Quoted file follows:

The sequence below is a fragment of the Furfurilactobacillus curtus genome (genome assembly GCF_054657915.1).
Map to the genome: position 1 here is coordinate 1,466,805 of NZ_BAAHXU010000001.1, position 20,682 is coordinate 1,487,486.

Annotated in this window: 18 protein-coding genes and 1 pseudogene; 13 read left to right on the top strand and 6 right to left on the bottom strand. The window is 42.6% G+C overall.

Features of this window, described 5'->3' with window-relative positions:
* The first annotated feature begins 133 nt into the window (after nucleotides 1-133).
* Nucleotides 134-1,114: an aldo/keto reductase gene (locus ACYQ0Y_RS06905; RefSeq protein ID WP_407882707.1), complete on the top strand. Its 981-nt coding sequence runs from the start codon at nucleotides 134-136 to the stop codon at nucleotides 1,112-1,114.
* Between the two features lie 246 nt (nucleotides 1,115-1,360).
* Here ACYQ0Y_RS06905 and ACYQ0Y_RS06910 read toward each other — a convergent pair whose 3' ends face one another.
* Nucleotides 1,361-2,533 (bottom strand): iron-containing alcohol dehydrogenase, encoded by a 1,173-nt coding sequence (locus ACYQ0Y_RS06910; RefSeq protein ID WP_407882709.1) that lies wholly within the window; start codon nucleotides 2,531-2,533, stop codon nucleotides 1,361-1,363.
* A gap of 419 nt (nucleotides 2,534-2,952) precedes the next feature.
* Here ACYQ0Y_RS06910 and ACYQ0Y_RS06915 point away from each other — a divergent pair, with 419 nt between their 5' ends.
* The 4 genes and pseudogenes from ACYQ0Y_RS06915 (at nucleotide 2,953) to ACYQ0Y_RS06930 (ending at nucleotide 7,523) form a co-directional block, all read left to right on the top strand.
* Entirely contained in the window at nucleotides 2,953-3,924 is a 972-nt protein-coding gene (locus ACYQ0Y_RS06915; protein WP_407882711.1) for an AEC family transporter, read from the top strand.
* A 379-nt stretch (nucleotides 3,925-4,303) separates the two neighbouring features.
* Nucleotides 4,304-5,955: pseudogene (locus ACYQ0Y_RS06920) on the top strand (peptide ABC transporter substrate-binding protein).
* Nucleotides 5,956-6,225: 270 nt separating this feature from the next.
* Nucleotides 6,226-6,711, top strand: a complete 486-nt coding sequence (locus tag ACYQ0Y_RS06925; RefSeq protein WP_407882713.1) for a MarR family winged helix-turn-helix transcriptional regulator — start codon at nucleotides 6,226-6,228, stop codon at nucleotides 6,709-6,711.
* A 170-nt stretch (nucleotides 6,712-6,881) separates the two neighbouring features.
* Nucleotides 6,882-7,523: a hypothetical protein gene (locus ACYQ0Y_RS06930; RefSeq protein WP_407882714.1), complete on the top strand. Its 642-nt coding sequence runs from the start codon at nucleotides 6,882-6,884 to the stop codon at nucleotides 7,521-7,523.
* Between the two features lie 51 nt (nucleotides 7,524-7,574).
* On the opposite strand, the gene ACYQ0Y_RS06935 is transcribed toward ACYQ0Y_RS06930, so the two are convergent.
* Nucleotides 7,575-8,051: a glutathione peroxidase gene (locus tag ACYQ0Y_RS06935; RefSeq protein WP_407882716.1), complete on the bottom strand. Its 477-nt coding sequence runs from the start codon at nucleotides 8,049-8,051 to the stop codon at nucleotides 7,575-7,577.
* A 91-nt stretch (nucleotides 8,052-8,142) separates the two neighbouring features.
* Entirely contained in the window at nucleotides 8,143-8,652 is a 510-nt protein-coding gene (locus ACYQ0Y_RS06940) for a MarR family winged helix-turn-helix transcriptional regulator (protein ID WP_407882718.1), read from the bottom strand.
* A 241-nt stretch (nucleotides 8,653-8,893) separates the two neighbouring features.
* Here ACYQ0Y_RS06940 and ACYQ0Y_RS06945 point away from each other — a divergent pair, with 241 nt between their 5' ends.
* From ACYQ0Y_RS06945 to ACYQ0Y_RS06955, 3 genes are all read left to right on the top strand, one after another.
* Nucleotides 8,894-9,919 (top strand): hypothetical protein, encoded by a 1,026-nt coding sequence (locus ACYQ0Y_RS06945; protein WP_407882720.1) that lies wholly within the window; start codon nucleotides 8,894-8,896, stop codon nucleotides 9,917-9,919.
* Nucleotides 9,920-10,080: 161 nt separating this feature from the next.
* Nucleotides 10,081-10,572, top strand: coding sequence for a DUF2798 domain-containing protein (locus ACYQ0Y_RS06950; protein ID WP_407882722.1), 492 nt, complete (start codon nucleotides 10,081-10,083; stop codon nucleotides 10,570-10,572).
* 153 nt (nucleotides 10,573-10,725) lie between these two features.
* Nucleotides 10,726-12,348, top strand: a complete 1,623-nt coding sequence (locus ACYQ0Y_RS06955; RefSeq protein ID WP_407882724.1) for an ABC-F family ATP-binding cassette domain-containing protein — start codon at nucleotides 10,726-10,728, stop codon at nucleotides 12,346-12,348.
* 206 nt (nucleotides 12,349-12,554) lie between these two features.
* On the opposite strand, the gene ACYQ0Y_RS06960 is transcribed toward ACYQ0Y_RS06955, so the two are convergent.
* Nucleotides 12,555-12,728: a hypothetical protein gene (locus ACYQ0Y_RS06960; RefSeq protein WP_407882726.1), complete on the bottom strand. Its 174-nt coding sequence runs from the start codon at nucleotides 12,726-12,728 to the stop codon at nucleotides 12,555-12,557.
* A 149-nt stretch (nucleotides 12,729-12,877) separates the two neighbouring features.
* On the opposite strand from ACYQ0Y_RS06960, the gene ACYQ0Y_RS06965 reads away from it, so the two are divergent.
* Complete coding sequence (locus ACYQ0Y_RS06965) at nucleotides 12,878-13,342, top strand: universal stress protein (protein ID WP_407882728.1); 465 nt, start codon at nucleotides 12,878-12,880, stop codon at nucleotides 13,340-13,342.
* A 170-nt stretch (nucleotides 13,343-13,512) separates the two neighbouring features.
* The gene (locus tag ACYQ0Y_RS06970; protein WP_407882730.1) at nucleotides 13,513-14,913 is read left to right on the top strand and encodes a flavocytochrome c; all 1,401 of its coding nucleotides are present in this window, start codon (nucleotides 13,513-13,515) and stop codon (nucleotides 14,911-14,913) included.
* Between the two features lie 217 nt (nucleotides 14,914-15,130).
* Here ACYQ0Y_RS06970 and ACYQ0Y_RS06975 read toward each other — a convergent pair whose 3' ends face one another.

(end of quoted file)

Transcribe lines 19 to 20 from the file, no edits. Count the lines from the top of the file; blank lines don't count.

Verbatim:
* Nucleotides 6,882-7,523: a hypothetical protein gene (locus ACYQ0Y_RS06930; RefSeq protein WP_407882714.1), complete on the top strand. Its 642-nt coding sequence runs from the start codon at nucleotides 6,882-6,884 to the stop codon at nucleotides 7,521-7,523.
* Between the two features lie 51 nt (nucleotides 7,524-7,574).